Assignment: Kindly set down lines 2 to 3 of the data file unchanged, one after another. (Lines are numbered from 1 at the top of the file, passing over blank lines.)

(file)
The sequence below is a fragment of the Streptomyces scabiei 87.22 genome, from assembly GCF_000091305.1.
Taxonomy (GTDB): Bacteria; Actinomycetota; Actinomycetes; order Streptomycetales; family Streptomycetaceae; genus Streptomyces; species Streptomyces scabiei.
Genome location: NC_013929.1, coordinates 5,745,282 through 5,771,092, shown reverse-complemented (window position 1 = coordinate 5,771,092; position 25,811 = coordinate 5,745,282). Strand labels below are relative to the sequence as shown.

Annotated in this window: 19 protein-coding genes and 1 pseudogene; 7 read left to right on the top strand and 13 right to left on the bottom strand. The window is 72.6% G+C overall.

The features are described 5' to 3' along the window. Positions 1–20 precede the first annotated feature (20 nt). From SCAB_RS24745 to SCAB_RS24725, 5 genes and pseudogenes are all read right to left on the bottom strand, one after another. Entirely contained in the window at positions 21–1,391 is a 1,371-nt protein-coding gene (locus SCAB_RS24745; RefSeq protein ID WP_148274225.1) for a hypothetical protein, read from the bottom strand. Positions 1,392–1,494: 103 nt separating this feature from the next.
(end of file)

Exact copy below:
Taxonomy (GTDB): Bacteria; Actinomycetota; Actinomycetes; order Streptomycetales; family Streptomycetaceae; genus Streptomyces; species Streptomyces scabiei.
Genome location: NC_013929.1, coordinates 5,745,282 through 5,771,092, shown reverse-complemented (window position 1 = coordinate 5,771,092; position 25,811 = coordinate 5,745,282). Strand labels below are relative to the sequence as shown.